« PreviousContinue »
"Do you remember the brown suit, which you made to hang upon you, till all your friends cried shame upon you, it grew so thread-bare—and all because of that folio Beaumont and Fletcher, which you dragged home late at night from Barker's in Covent-garden? Do you remember how we eyed it for weeks before we could make up our minds to the purchase, and had not come to a determination till it was near ten o'clock of the Saturday night, when you set oif from Islington, fearing you should be too late—and when the old bookseller with some grumbling opened his shop, and by the twinkling taper (for he was setting bedwards) lighted out the relic from his dusty treasures—and when you lugged it home, wishing it were twice as cumbersome—and when you presented it to me—and when we were exploring the perfectness of it (collating you called it)—and while I was repairing some of the loose leaves with paste, which your impatience would not suffer to be left till day-break —was there no pleasure in being a poor man? or can those neat black clothes which you wear now, and are so careful to keep brushed, since we have become rich and finical, give you half the honest vanity, with which you flaunted it about in that over-worn suit—your old corbeau—for four or five weeks longer than you should have done, to pacify your conscience for the mighty sum of fifteen—or sixteen shillings was it ?—a great affair we thought it then—which you had lavished on the old folio. Now you can afford to buy any book that pleases you, but I do not see that you ever bring me home any nice old purchases now.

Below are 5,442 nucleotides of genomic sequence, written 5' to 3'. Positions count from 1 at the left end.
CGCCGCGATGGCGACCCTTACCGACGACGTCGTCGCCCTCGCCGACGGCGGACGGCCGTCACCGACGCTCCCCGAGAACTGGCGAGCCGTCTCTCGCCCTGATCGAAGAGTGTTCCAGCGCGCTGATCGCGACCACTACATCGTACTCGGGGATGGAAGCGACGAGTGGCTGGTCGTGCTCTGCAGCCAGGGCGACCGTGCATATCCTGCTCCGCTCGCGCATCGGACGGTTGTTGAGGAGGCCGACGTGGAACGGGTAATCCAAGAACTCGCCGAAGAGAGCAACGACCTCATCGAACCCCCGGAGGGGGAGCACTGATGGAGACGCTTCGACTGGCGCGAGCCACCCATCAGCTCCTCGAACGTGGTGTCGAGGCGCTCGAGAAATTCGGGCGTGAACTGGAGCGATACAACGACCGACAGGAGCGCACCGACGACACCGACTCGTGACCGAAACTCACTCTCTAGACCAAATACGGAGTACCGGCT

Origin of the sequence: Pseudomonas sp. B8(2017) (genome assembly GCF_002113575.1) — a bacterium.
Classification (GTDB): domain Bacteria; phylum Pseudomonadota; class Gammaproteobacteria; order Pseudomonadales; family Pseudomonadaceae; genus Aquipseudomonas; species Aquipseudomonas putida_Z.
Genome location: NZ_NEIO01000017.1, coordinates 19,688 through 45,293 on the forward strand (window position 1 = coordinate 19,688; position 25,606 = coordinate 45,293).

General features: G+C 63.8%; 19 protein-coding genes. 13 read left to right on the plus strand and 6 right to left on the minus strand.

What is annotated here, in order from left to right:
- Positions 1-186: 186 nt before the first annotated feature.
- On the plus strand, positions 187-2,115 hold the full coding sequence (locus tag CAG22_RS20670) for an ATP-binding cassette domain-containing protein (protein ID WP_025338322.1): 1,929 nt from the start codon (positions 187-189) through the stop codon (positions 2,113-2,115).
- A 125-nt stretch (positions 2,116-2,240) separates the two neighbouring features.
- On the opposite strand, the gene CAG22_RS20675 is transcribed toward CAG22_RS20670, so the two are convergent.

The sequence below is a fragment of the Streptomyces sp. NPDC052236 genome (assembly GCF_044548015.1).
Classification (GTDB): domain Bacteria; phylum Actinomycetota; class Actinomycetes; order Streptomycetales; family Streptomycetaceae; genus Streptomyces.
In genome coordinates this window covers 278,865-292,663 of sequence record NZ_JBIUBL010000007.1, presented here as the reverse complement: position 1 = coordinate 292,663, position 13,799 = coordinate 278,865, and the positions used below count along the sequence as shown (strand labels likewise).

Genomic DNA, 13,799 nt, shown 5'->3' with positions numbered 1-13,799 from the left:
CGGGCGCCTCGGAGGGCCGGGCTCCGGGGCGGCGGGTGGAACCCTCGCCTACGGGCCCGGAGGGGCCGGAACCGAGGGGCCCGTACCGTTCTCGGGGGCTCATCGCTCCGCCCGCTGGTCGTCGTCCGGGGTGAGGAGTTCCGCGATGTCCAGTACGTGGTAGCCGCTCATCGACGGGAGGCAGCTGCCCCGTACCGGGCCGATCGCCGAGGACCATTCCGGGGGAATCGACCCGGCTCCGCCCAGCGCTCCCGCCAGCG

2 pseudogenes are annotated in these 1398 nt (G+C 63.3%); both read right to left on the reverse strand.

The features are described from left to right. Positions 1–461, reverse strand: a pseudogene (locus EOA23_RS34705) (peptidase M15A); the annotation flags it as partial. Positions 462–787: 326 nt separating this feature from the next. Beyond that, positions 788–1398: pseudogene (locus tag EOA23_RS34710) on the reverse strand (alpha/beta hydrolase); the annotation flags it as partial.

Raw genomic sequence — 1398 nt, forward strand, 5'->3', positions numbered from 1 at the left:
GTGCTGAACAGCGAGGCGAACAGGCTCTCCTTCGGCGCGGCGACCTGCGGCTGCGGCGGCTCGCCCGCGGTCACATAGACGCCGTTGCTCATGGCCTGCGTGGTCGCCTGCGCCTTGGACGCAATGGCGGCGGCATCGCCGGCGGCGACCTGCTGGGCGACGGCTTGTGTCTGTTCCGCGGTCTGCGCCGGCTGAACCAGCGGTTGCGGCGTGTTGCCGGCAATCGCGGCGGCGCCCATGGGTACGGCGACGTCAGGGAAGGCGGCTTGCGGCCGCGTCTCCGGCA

"When you came home with twenty apologies for laying out a less number of shillings upon that print after Lionardo, which we christened the 'Lady Blanch;' when you looked at the purchase, and thought of the money—and thought of the money, and looked again at the picture—was there no pleasure in being a poor man? Now, you have nothing to do but to walk into Colnaghi's, and buy a wilderness of Leonardos. Yet do you?
"Then, do you remember our pleasant walks to Enfield, and Potter's Bar, and Waltham, when we had a holyday—holydays, and all other fun, are gone, now we are rich—and the little hand-basket in which I used to deposit our day's fare of savory cold lamb and salad—and how you would pry about at noon-tide for some decent house, where we might go in, and produce our store—only paying for the ale that you must call for—and speculate upon the looks of the landlady, and whether she was likely to allow us a table-cloth— and wish for such another honest hostess, as Izaak Walton has described many a one on the pleasant banks of the Lea, when he went a fishing—and sometimes they would prove obliging enough, and sometimes they would look grudgingly upon us— but we had cheerful looks still for one another, and would eat our plain food savorily, scarcely grudging Piscator his Trout Hall? Now, when we go out a day's pleasuring, which is seldom moreover, we ride part of the way—and go into a fine inn, and order the best of dinners, never debating the expense—which, after all, never has half the relish of those chance country snaps, when we were at the mercy of uncertain usage, and a precarious welcome.